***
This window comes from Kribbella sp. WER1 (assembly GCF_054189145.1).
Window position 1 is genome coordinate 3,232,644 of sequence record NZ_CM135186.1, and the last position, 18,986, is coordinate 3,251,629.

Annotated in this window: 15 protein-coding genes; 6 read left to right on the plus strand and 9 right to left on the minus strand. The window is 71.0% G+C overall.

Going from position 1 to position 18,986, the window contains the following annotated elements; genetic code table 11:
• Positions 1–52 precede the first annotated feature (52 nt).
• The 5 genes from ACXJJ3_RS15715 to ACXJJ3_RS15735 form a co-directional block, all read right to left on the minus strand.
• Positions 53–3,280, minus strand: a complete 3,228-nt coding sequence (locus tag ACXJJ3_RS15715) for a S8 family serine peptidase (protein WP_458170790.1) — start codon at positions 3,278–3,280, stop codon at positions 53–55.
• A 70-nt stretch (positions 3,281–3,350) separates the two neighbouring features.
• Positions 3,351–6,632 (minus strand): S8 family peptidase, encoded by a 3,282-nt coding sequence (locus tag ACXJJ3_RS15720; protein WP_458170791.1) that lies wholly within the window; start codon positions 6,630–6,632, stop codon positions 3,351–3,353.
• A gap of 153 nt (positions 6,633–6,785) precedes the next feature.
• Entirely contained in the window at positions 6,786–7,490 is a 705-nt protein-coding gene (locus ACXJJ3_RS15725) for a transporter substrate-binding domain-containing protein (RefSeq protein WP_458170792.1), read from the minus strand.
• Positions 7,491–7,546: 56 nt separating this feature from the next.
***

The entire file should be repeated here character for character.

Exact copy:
This window comes from Kribbella sp. WER1 (assembly GCF_054189145.1).
Window position 1 is genome coordinate 3,232,644 of sequence record NZ_CM135186.1, and the last position, 18,986, is coordinate 3,251,629.

Annotated in this window: 15 protein-coding genes; 6 read left to right on the plus strand and 9 right to left on the minus strand. The window is 71.0% G+C overall.

Going from position 1 to position 18,986, the window contains the following annotated elements; genetic code table 11:
• Positions 1–52 precede the first annotated feature (52 nt).
• The 5 genes from ACXJJ3_RS15715 to ACXJJ3_RS15735 form a co-directional block, all read right to left on the minus strand.
• Positions 53–3,280, minus strand: a complete 3,228-nt coding sequence (locus tag ACXJJ3_RS15715) for a S8 family serine peptidase (protein WP_458170790.1) — start codon at positions 3,278–3,280, stop codon at positions 53–55.
• A 70-nt stretch (positions 3,281–3,350) separates the two neighbouring features.
• Positions 3,351–6,632 (minus strand): S8 family peptidase, encoded by a 3,282-nt coding sequence (locus tag ACXJJ3_RS15720; protein WP_458170791.1) that lies wholly within the window; start codon positions 6,630–6,632, stop codon positions 3,351–3,353.
• A gap of 153 nt (positions 6,633–6,785) precedes the next feature.
• Entirely contained in the window at positions 6,786–7,490 is a 705-nt protein-coding gene (locus ACXJJ3_RS15725) for a transporter substrate-binding domain-containing protein (RefSeq protein WP_458170792.1), read from the minus strand.
• Positions 7,491–7,546: 56 nt separating this feature from the next.